A Multi-Talented Scholar
Posted on August 19, 2020
Evan Mazur is the academic version of a Swiss Army knife. She can do it all. Analytical thinking? She graduated in May with her Bachelor of Science in civil engineering.
How about creative thinking? She minored in music, singing opera in multiple languages.
“Evan has such a tremendously natural talent, and she is incredibly gifted both academically and musically,” said Dr. Thomas Rowell, professor of music. “Her voice really grew in her time at South, and I am so very proud of her for all her accomplishments. She has an incredible future ahead.”
According to Mazur, as different as music and engineering may appear, they do share a commonality.
“Music allows me the opportunity to be dramatic and get creative in how I approach something as big picture as a performance or as small as mastering a difficult note or phrase of music,” she said. “Much the same, civil engineering research and design projects require small-scale attention to create a safe, innovative big project deliverable.”
Mazur has delivered time and time again in the classroom and the lab. She was South’s nominee for the Phi Kappa Phi Honor Society national fellowship, and in June was selected as one of six Hohenstein Fellows, which go to the top-ranking nominee in each division, receiving an $8500 award for graduate study.
“Once the initial shock wore off, I was overcome with gratitude for this university, the USA College of Engineering, every single professor and mentor who has helped mold me into the woman, researcher, and engineer I am today,” she said.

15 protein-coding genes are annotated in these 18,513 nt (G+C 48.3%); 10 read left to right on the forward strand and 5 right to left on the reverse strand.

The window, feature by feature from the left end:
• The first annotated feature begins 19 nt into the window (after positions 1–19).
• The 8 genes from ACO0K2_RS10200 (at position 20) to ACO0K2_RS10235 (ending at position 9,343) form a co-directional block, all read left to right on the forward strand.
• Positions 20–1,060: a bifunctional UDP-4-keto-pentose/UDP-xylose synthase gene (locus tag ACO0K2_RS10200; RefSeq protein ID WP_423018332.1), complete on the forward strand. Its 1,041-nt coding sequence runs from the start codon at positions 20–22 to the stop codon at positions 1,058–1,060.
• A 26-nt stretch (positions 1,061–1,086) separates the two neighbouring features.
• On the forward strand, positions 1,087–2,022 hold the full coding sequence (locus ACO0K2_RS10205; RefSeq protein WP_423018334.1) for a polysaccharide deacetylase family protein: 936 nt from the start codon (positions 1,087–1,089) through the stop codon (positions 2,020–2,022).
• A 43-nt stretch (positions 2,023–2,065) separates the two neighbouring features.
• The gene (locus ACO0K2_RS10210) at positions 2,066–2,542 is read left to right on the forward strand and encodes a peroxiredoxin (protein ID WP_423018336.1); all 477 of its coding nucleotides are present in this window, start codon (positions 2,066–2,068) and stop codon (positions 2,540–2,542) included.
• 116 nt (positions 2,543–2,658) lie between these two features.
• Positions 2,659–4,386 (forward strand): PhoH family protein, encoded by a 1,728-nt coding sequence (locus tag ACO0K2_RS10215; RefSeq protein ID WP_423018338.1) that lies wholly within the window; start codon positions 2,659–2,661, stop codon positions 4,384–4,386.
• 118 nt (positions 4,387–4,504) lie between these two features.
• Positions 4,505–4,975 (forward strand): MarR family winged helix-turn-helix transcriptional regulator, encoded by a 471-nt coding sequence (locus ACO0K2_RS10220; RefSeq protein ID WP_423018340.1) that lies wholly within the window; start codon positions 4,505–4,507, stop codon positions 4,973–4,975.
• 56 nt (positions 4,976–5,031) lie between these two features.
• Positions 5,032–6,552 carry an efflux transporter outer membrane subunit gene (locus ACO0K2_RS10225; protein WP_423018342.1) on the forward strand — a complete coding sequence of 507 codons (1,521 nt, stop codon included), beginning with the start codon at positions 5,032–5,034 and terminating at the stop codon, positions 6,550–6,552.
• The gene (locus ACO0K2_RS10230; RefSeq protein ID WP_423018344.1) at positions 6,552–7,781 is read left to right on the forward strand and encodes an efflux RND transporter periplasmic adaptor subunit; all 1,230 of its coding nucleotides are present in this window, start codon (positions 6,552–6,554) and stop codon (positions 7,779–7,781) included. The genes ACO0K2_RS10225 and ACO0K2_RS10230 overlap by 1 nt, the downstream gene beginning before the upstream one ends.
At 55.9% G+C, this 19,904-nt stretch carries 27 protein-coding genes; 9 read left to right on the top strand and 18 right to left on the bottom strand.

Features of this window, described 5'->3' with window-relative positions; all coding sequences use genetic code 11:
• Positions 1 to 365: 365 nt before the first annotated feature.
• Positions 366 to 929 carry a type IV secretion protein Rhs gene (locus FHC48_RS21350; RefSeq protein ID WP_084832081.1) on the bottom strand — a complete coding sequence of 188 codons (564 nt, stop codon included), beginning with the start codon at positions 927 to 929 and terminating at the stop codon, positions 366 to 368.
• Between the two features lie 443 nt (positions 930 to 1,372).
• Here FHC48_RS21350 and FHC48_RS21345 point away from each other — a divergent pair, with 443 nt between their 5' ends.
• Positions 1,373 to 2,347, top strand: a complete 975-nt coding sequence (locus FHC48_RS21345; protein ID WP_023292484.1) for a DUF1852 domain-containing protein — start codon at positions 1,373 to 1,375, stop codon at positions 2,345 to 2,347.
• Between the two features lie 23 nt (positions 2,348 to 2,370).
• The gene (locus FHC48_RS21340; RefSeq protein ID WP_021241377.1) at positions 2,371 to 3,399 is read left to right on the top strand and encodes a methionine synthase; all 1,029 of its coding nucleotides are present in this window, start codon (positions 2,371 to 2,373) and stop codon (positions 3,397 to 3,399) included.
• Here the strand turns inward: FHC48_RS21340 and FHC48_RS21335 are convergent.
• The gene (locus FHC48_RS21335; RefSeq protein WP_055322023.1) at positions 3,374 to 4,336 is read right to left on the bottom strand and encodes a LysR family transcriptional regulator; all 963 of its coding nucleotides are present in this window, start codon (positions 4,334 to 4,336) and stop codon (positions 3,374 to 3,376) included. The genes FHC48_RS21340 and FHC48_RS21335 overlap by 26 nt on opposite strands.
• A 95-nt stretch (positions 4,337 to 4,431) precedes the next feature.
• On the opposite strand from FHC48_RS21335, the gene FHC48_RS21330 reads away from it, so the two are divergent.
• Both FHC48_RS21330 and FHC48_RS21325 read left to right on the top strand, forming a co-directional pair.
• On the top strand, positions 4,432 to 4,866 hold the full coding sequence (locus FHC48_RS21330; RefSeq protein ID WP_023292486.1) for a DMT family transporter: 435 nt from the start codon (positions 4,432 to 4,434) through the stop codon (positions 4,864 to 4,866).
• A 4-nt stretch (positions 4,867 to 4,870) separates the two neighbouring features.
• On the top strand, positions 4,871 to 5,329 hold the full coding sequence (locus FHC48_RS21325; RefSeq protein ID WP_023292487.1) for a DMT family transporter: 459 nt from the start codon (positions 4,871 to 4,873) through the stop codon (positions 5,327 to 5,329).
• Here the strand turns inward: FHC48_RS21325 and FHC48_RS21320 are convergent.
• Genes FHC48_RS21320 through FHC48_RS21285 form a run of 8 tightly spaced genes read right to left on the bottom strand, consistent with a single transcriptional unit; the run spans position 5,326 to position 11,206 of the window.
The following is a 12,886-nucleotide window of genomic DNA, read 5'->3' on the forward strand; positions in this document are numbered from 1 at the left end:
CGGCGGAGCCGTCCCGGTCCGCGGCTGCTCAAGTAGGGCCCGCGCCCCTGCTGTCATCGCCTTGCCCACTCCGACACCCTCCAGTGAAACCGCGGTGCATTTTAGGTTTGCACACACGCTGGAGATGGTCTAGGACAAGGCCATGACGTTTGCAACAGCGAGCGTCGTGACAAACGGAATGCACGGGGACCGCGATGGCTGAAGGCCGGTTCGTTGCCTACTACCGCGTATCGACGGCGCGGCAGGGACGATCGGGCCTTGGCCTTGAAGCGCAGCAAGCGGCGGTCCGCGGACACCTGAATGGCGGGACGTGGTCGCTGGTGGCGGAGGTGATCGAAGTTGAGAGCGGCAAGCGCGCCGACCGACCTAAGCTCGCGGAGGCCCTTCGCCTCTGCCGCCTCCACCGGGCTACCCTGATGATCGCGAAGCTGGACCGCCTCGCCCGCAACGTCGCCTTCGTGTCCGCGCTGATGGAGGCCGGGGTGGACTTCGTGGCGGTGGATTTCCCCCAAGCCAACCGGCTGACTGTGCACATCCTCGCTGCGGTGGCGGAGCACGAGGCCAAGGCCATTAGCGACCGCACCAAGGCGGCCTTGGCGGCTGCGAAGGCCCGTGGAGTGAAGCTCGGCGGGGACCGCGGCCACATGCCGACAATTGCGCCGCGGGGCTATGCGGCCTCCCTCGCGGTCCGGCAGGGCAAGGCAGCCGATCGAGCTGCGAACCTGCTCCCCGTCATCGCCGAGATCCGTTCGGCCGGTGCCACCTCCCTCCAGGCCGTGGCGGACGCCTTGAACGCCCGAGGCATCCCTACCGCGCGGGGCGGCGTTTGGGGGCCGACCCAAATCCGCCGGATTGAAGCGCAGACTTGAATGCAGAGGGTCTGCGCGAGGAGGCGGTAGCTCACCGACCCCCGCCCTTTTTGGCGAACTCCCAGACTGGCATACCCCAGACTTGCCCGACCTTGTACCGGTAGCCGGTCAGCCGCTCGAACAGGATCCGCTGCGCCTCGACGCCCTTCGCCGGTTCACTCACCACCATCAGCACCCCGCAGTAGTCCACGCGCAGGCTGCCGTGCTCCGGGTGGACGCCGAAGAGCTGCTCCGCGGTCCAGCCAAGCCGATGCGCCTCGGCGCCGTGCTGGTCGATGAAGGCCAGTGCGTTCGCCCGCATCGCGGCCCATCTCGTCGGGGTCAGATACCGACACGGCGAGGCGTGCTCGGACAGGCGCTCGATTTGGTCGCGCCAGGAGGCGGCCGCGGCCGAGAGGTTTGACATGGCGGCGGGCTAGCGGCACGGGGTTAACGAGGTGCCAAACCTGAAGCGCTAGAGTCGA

Phi Kappa Phi is the nation’s oldest, largest, and most selective honor society for all academic disciplines. Mazur is the fourth USA nominee in five years to win the fellowship.
It is just one of numerous academic honors Mazur collected during her time on campus.
“As a researcher, Evan is the hardest working student I've ever had. She is driven, incredibly smart and talented,” said Stephanie Smallegan, assistant professor of civil and coastal engineering, who has mentored Mazur.
Mazur’s academic excellence led to a full scholarship to the University of Delaware. She begins work on her Ph.D. in coastal engineering this fall, but South remains in her DNA. Although she grew up in tiny Cache, Oklahoma, her parents Mike and Joni are USA alums, and she still considers herself a Jaguar.
“As soon as I visited South, I was super excited about the opportunities I believed it had to offer. I fell in love with the people I met in the music department and was impressed by the involvement and research prospects in the College of Engineering,” she said. “South was the perfect size for me coming from a very small high school in Oklahoma and turned out to be a great fit.”
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